David Nathan Robins, writer, sociologist and charity worker: born London 17 November 1944; married Anna Gruetzner (one son, one daughter); died London 6 October 2007.
A hugely talented, funny and productive man who was as comfortable discussing Italian defensive formations as he was Heidegger, David Robins was a force for good as journalist, academic and charity worker.
An immensely well-read son of Willesden, and the child of a barber, Robins was brought up in a politically aware working-class Jewish family where boxing and Stalinism were central concerns. After studying English at University College London, he plunged into the world of underground newspapers, and cut his teeth as a writer with International Times, Ink and Time Out. He wrote history dramas for the BBC, as well as articles on political theatre, where he had a particular interest in Brecht.
He was also involved in the squatters' movement in London and Amsterdam; Robins's memories of the 1960s, of Daniel Cohn-Bendit and the situationalists, and his dope-addled role in attempting to overthrow capitalism were often recounted as a series of half-remembered tales that could reduce his audience to tears of laughter.
As a youth worker in pre-New Labour Islington, Robins encountered aspects of white working-class culture that challenged the indulgencies of the libertarian left, and in the subsequent book, Knuckle Sandwich (1978), which Robins co-authored with Philip Cohen, an ethnographic sensibility was utilised to introduce "careering delinquents" – young people whose criminal involvement was chaotic and haphazard – as a counterpoint to the simplistic notion of a "career criminal". This book set an agenda for Robins' subsequent career as a sceptical sociologist of contemporary youth. Dismissive of welfarists and leftist romantics alike, he followed up one of the themes of Knuckle Sandwich with We Hate Humans (1984) a study of football hooliganism written from among the human wreckage of Thatcherism.
In the late 1980s Robins worked as a Research Fellow at Oxford University on a study of the impact of sport on youth offending, and produced a characteristically challenging report that questioned the highly popular notion of sport being a diversion from criminal activity. He also worked at the Prince's Trust administering training projects, and with Michael Young at the Institute of Community Studies, before joining the John Lyon's Charity as Grants Director in 1993.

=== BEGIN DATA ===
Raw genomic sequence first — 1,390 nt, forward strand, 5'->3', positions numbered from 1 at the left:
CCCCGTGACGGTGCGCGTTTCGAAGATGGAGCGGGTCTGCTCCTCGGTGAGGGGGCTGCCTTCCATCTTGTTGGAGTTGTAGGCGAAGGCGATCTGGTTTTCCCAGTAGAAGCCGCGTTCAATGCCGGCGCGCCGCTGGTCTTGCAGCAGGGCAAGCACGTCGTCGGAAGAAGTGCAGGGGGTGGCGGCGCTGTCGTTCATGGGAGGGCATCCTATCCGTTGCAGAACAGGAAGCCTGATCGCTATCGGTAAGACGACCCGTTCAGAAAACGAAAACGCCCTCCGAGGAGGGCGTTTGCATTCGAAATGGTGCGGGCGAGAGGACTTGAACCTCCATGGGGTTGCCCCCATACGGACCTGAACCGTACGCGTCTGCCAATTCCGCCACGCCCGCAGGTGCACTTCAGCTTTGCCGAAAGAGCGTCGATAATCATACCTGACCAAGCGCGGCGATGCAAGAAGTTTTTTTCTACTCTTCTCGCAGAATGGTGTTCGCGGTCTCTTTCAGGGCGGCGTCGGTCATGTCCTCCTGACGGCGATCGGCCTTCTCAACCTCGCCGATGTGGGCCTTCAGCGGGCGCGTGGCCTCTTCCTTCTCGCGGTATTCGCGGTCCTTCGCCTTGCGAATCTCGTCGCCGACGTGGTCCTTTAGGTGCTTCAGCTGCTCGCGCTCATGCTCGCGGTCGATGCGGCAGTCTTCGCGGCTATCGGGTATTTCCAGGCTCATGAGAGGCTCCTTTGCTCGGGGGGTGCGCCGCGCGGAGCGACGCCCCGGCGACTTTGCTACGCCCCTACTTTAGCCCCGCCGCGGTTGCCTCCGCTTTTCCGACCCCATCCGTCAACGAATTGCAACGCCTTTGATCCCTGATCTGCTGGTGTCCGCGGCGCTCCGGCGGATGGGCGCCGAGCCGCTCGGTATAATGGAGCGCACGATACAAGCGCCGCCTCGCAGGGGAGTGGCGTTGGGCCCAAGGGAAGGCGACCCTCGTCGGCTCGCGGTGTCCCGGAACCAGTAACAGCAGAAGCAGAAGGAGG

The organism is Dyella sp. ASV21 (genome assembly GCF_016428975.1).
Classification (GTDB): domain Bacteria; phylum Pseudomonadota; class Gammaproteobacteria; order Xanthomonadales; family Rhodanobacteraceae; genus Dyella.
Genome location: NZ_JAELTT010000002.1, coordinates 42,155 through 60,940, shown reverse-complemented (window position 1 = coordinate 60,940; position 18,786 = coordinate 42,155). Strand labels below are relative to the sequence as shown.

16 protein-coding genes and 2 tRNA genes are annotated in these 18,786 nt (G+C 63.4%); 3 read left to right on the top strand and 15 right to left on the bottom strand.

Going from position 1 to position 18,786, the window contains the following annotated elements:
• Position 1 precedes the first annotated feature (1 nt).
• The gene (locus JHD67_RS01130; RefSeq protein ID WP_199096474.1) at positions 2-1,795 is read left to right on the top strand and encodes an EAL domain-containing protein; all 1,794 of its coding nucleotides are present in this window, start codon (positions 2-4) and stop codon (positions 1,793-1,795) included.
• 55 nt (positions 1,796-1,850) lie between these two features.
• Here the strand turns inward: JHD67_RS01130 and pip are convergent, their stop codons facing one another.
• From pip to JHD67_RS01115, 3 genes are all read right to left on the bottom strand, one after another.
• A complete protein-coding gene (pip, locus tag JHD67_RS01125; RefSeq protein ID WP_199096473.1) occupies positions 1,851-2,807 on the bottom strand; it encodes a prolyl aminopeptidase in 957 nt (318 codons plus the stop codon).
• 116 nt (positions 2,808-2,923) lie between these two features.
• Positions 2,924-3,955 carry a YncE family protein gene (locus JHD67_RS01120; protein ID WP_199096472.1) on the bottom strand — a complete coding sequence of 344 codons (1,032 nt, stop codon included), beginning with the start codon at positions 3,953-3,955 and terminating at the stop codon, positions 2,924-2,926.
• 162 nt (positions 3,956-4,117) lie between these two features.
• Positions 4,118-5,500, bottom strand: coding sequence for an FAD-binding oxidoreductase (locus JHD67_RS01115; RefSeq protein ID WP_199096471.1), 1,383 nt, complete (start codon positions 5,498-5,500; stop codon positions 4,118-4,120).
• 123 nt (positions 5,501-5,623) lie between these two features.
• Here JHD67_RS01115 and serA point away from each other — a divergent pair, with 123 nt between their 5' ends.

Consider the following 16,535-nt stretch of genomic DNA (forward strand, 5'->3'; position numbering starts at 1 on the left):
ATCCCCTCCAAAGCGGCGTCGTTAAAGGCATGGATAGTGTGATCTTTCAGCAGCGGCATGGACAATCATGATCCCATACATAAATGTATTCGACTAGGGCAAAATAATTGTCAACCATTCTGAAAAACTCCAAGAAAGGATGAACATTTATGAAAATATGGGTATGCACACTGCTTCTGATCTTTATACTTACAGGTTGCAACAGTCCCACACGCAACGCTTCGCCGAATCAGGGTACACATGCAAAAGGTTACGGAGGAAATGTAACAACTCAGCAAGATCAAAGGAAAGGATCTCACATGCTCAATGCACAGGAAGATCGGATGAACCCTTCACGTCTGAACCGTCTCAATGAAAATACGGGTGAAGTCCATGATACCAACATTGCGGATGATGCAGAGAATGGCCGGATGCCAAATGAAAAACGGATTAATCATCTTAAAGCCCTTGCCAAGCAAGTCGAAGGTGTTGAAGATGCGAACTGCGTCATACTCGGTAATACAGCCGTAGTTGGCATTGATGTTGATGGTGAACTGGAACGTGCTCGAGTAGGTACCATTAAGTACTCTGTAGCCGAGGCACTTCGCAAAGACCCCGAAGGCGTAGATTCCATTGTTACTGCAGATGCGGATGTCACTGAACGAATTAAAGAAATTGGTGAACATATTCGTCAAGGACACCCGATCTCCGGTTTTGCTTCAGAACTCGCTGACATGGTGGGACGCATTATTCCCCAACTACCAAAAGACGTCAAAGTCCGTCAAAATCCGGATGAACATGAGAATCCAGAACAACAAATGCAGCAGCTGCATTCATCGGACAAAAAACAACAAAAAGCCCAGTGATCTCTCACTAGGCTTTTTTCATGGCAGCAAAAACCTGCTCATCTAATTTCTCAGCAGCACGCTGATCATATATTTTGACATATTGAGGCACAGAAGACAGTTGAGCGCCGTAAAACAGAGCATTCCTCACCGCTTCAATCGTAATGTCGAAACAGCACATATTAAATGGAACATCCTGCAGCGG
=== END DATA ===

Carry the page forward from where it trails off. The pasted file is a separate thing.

Tarnished Vision (1992) was Robins's first post-Marxist venture. Based upon four years spent working in a training workshop for unemployed youth, and a further period working on a BBC documentary with the director Franco Rosso, Tarnished Vision attempts to confront the utter failure of governmental efforts to deal with inner-city crime and conflict. Robins abandoned the edgy Utopianism of some of his earlier work, where youth are often regarded in terms of their revolutionary potential, and in its place we are introduced to a more sober set of socialist sensibilities that successfully explores the "tangle of pathologies" that fester at the intersection of race and class.
Unlike many of his compatriots who had drunk deeply from the well of 1960s ideology, Robins remained engaged with the often inconvenient realities of working-class youth. He was also unremittingly reflexive and, as Tarnished Vision followed swiftly on from parenthood and home-ownership, so the book Cool Rules (2000) was inspired by the experience of bringing up teenagers. Written with his long-time friend Dick Pountain, Cool Rules explores what the authors regard as the dominant attitude of the age, an attitude that combines obsessive aversion to authority, ironic detachment, hedonism and narcissism. However, this attitude has been appropriated by market forces and is now central to youth-centred consumption and exploited by fashion, image and advertising.
The authors proceed, both in Cool Rules and in a number of associated articles, to explore the hedonism, narcissistic concern with appearance, and macho detachment that resides at the core of contemporary gun and knife crime. Robins and Pountain describe the way that young people use "cool" to immunise themselves against the sense of failure that is inevitable in a highly competitive and celebrity-obsessed culture. "If you can't win, then refuse to play the game by dissing it as uncool".
While working at the John Lyon's Charity, Robins continued his journalism and remained the most imaginative and engaging of men. His conversation veered across theatre, football, literature, and politics and was often further enlivened by a tendency as he got older to lurch without warning into Yiddish.
Warm, loyal, and extremely funny, he brought a journalistic style and economy to his sociological writing that often shamed the careless ramblings of academics. He also brought a non-sentimental attitude to his work that never segued into cynicism. In his final weeks, he finished an article on knife crime and spoke enthusiastically of a play that he had written on Heidegger.